Prices of Phoenix Foreclosure Homes May Have Bottomed Out

by Peter Vernon on cities

The prices of foreclosure homes in metro Phoenix may have bottomed out, according to a report written by Karl Guntermann, real estate professor at the Arizona State University W.P. Carey School of Business, and his associate Adam Nowak.

Guntermann said that the median sales price for foreclosed homes dropped by 15 percent between October 2008 and October 2009 while the drops in the median sales price on a year-over-year basis in November and in December were 8 percent and 2 percent, respectively, showing a slowdown in the rates of price declines over the last months of 2009.

Based on the report, the prices of foreclosure homes started falling sharply in the early part of 2007 and then slowed down in the latter part of 2009.

The drops in the price decline rates of bank owned homes for sale also made a positive impact on the prices of non-foreclosures.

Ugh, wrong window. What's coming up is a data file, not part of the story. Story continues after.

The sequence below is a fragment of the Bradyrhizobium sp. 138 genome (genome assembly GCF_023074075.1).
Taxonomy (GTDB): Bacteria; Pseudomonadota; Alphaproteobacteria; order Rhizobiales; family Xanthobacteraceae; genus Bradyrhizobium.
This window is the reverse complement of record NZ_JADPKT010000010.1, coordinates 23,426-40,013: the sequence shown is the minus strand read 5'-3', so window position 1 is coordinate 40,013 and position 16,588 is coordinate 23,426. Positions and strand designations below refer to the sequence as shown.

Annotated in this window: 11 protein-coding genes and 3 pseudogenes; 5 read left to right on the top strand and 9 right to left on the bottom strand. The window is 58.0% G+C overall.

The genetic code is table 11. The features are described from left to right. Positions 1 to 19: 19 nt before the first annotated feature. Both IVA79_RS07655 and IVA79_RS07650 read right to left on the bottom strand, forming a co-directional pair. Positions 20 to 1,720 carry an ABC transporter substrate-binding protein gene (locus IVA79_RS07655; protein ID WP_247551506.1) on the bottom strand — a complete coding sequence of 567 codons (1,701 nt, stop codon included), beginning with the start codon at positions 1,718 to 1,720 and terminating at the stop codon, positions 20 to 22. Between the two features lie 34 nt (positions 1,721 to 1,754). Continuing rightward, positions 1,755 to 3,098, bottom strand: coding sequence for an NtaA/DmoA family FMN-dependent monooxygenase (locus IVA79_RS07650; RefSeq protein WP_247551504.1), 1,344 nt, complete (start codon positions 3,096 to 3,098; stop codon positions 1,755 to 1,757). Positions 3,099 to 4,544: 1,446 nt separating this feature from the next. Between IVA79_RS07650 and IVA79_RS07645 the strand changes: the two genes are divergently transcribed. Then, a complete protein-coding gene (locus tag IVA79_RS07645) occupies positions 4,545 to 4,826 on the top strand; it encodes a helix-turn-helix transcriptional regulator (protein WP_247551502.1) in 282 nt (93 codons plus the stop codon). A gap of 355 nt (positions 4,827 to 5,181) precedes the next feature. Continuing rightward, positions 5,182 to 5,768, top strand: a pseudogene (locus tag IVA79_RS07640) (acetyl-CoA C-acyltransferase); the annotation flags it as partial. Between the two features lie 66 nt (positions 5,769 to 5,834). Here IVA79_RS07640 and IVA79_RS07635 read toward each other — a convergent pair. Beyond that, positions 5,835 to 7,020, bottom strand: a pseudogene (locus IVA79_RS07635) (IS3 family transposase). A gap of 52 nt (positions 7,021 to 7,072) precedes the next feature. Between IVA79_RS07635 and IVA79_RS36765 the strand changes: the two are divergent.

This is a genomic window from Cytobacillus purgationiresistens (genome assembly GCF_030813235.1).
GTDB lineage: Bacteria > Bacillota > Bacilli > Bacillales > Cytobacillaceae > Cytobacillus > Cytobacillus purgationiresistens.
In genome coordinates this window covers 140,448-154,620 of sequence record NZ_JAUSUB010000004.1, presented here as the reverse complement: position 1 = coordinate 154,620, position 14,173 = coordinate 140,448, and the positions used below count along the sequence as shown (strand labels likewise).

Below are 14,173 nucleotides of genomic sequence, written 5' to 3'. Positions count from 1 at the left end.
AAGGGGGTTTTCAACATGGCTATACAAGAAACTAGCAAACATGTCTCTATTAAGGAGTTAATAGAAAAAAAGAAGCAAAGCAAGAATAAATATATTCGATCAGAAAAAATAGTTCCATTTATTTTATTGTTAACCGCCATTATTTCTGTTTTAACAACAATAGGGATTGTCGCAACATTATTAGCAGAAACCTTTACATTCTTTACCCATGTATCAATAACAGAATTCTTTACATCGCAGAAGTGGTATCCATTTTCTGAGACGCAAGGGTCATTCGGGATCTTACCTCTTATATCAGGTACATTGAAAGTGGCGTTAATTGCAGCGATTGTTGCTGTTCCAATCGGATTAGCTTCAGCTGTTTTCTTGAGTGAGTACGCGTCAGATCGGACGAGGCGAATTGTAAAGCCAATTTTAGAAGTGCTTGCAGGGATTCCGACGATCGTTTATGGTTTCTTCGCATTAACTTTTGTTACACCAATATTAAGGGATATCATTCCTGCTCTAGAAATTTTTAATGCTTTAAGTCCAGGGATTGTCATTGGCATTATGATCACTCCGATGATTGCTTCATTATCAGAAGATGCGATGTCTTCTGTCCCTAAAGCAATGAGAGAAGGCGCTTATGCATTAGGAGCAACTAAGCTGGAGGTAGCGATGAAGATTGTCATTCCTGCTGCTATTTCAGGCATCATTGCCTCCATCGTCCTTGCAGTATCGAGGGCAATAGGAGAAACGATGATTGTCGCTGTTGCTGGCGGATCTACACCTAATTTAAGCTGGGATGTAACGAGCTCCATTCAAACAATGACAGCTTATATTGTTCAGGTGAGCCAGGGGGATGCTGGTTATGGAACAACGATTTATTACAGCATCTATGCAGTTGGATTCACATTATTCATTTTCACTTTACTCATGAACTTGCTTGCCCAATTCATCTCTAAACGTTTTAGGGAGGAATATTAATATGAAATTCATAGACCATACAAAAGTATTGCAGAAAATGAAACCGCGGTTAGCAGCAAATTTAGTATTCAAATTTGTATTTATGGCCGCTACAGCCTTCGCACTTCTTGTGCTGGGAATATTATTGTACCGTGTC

Using year-over-year comparison, the prices of single-family homes dropped in October 2009 by 21 percent, lower than the September drop of 23 percent and the August drop of 25 percent.

The slowdown in price declines was also shown by the year-over-year declines in November, which was 17 percent, and in December, which was 12 percent.

According to Guntermann, if the preliminary figures gathered for the months of November and December hold up, it can be said that the prices foreclosure homes in metro Phoenix have reached its bottom level.
He explained that the expected stabilization of the repeat sales index for foreclosures reflects both the sharp home price declines since 2008 and the increased demand for homes sold at distressed sales or auctions.

In October, the median sales price for detached single family houses in metro Phoenix was $131,000, a slight increase from the September median of $130,000. Preliminary reports of sales showed that the median sales price in November was $135,000 and the price median in December was $132,500.

The median price for condo units dropped in October to $89,200 from the September median of $99,500 while preliminary reports showed that the December median for townhomes dropped to $84,600 from the November median of $89,000.

The repeat sales index compares the prices of the same single home at various points in time, a method considered by the analysts as more reliable as it avoids comparing the prices of different houses with different characteristics and features. This is shown in the sharp differences between the decline rates for foreclosure homes and non-foreclosed homes.

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